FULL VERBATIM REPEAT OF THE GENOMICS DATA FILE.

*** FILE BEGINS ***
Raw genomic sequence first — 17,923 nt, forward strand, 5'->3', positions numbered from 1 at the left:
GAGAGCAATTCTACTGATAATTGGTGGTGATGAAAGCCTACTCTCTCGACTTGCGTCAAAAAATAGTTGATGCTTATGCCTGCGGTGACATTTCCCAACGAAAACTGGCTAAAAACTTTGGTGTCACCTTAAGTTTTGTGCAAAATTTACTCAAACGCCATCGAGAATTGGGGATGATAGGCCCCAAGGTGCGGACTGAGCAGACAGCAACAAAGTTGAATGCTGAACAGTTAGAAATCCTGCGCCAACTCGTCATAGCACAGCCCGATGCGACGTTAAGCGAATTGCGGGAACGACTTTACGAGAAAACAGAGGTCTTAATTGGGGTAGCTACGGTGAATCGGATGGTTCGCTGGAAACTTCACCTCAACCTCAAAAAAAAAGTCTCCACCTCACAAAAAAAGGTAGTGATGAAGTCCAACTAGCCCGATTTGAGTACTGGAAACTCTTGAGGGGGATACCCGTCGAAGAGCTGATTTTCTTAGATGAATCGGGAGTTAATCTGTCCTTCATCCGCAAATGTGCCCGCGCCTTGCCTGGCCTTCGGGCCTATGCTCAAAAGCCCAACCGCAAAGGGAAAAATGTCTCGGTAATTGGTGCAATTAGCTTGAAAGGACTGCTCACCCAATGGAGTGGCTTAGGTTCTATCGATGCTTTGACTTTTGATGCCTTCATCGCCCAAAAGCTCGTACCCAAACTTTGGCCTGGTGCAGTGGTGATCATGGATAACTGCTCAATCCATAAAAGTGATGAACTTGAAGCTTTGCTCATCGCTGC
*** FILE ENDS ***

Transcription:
Raw genomic sequence first — 17,923 nt, forward strand, 5'->3', positions numbered from 1 at the left:
GAGAGCAATTCTACTGATAATTGGTGGTGATGAAAGCCTACTCTCTCGACTTGCGTCAAAAAATAGTTGATGCTTATGCCTGCGGTGACATTTCCCAACGAAAACTGGCTAAAAACTTTGGTGTCACCTTAAGTTTTGTGCAAAATTTACTCAAACGCCATCGAGAATTGGGGATGATAGGCCCCAAGGTGCGGACTGAGCAGACAGCAACAAAGTTGAATGCTGAACAGTTAGAAATCCTGCGCCAACTCGTCATAGCACAGCCCGATGCGACGTTAAGCGAATTGCGGGAACGACTTTACGAGAAAACAGAGGTCTTAATTGGGGTAGCTACGGTGAATCGGATGGTTCGCTGGAAACTTCACCTCAACCTCAAAAAAAAAGTCTCCACCTCACAAAAAAAGGTAGTGATGAAGTCCAACTAGCCCGATTTGAGTACTGGAAACTCTTGAGGGGGATACCCGTCGAAGAGCTGATTTTCTTAGATGAATCGGGAGTTAATCTGTCCTTCATCCGCAAATGTGCCCGCGCCTTGCCTGGCCTTCGGGCCTATGCTCAAAAGCCCAACCGCAAAGGGAAAAATGTCTCGGTAATTGGTGCAATTAGCTTGAAAGGACTGCTCACCCAATGGAGTGGCTTAGGTTCTATCGATGCTTTGACTTTTGATGCCTTCATCGCCCAAAAGCTCGTACCCAAACTTTGGCCTGGTGCAGTGGTGATCATGGATAACTGCTCAATCCATAAAAGTGATGAACTTGAAGCTTTGCTCATCGCTGC